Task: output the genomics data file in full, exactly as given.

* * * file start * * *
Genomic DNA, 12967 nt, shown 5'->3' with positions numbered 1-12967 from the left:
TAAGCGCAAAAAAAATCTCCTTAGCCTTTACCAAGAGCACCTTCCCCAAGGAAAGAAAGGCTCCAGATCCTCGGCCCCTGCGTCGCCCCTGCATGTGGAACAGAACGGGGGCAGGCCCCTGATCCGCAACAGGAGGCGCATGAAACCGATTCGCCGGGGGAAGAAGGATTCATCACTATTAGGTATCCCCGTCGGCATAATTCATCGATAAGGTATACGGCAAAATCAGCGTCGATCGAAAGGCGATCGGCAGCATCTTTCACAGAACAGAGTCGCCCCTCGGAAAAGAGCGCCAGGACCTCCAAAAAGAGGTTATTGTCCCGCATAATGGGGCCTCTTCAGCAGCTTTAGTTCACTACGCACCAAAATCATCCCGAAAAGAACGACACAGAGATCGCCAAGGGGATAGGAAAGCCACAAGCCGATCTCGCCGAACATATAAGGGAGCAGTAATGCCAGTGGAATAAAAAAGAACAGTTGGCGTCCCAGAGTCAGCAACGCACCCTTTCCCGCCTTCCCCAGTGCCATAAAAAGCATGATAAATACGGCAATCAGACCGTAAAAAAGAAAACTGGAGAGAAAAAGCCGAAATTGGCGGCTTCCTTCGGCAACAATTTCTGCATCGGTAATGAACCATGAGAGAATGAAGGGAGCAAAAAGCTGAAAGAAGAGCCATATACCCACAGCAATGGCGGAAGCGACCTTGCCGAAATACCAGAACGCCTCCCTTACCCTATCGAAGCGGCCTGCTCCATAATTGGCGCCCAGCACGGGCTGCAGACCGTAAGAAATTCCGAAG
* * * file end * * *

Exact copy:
Genomic DNA, 12967 nt, shown 5'->3' with positions numbered 1-12967 from the left:
TAAGCGCAAAAAAAATCTCCTTAGCCTTTACCAAGAGCACCTTCCCCAAGGAAAGAAAGGCTCCAGATCCTCGGCCCCTGCGTCGCCCCTGCATGTGGAACAGAACGGGGGCAGGCCCCTGATCCGCAACAGGAGGCGCATGAAACCGATTCGCCGGGGGAAGAAGGATTCATCACTATTAGGTATCCCCGTCGGCATAATTCATCGATAAGGTATACGGCAAAATCAGCGTCGATCGAAAGGCGATCGGCAGCATCTTTCACAGAACAGAGTCGCCCCTCGGAAAAGAGCGCCAGGACCTCCAAAAAGAGGTTATTGTCCCGCATAATGGGGCCTCTTCAGCAGCTTTAGTTCACTACGCACCAAAATCATCCCGAAAAGAACGACACAGAGATCGCCAAGGGGATAGGAAAGCCACAAGCCGATCTCGCCGAACATATAAGGGAGCAGTAATGCCAGTGGAATAAAAAAGAACAGTTGGCGTCCCAGAGTCAGCAACGCACCCTTTCCCGCCTTCCCCAGTGCCATAAAAAGCATGATAAATACGGCAATCAGACCGTAAAAAAGAAAACTGGAGAGAAAAAGCCGAAATTGGCGGCTTCCTTCGGCAACAATTTCTGCATCGGTAATGAACCATGAGAGAATGAAGGGAGCAAAAAGCTGAAAGAAGAGCCATATACCCACAGCAATGGCGGAAGCGACCTTGCCGAAATACCAGAACGCCTCCCTTACCCTATCGAAGCGGCCTGCTCCATAATTGGCGCCCAGCACGGGCTGCAGACCGTAAGAAATTCCGAAG